Although LCD technologies capable of operating in higher-temperature environments exist, they are commercially available only in smaller-size displays and have other disadvantages such as longer rise and fall times, which results in poor representation of live video footage. At the other end of the temperature spectrum (e.g., at temperatures below 0 C.), the response of the LCD becomes very slow. In extreme cases the LCD material can freeze. While these effects may also be nondestructive, they limit the use of LCD technology in extreme temperature environments.
  • SUMMARY
  • [0008]
    A display assembly according to one embodiment includes a heat sink, a light source thermally coupled to the heat sink, and a liquid crystal display panel arranged to transmit light produced by the light source. This assembly also includes thermal insulation disposed to thermally insulate the liquid crystal panel from heat generated by the light source, and an active cooling device arranged to actively transfer heat away from the liquid crystal display panel and to a side of the thermal insulation facing the heat sink.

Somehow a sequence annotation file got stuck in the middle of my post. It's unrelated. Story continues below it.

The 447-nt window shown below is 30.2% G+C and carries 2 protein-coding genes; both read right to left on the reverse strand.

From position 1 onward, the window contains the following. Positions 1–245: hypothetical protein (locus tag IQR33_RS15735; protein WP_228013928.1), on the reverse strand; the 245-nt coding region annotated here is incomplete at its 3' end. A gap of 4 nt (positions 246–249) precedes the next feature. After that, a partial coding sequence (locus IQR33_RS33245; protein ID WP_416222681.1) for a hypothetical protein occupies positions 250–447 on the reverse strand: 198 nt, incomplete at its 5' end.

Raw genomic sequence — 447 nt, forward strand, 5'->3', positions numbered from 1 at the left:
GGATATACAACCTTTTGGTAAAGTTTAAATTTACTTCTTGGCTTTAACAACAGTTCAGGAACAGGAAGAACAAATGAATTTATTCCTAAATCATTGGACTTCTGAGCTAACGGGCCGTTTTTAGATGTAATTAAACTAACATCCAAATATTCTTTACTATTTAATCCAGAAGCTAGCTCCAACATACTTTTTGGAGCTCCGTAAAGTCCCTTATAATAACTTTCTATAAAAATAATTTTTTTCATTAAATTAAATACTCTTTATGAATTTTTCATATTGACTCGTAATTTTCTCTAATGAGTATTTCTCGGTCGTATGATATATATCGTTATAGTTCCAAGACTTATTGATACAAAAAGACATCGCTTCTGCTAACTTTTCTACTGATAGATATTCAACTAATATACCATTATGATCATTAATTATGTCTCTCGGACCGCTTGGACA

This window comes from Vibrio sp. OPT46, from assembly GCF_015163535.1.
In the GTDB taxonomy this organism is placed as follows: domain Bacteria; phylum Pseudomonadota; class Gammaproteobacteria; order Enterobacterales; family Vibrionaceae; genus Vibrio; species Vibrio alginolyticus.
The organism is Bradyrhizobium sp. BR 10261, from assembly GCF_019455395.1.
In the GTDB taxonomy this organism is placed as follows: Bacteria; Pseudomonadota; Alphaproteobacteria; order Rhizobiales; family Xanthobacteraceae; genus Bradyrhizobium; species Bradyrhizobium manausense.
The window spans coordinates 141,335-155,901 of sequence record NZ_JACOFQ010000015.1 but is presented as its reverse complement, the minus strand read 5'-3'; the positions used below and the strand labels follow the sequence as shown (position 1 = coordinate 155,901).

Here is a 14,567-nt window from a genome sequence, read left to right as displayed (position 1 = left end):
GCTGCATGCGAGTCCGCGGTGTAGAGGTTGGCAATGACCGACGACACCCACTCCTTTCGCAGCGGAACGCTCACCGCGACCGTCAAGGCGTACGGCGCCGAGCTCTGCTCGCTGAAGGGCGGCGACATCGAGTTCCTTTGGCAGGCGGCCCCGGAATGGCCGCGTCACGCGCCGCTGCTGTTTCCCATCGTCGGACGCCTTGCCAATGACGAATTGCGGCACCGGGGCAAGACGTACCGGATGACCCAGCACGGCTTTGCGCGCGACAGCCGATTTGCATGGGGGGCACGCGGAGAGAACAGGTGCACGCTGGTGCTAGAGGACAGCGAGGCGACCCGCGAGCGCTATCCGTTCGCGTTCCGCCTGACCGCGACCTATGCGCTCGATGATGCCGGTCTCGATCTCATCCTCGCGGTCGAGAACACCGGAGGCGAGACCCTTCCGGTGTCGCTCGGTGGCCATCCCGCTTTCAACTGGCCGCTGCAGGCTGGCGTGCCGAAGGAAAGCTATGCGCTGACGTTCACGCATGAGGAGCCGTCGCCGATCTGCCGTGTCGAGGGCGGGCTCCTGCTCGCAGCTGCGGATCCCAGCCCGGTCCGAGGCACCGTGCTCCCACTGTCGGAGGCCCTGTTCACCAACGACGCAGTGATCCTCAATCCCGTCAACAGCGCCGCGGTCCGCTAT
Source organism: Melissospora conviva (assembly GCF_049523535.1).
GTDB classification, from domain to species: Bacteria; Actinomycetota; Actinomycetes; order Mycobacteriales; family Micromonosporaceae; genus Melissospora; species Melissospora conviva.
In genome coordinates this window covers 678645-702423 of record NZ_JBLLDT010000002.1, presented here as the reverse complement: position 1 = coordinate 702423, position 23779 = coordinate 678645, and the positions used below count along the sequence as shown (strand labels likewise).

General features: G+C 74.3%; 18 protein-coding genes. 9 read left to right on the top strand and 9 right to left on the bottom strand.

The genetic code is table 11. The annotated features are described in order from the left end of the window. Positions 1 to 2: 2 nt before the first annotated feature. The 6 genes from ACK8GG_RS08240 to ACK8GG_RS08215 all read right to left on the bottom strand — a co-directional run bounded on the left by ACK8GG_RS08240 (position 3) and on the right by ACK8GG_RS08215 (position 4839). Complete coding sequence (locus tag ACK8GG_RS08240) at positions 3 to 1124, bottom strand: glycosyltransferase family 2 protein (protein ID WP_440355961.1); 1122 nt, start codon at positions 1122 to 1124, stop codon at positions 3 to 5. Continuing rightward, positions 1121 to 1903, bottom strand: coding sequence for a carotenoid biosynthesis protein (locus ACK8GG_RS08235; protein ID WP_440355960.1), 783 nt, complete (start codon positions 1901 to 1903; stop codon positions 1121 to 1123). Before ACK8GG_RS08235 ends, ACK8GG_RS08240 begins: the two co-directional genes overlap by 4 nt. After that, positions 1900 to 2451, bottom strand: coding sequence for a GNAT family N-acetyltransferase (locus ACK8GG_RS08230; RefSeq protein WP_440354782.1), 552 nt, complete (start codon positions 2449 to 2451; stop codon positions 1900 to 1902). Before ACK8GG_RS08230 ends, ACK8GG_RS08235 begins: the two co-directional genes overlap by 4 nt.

• [0009]
    A display assembly according to another embodiment includes a thermal barrier; a heat sink located on a first side of the thermal barrier; and a light source thermally coupled to the heat sink. This assembly also includes a liquid crystal display panel (A) located on a second side of the thermal barrier opposite the first side and (B) arranged to transmit light produced by the light source; and an active cooling device arranged to actively transfer heat from the second side of the thermal barrier to the first side of the thermal barrier.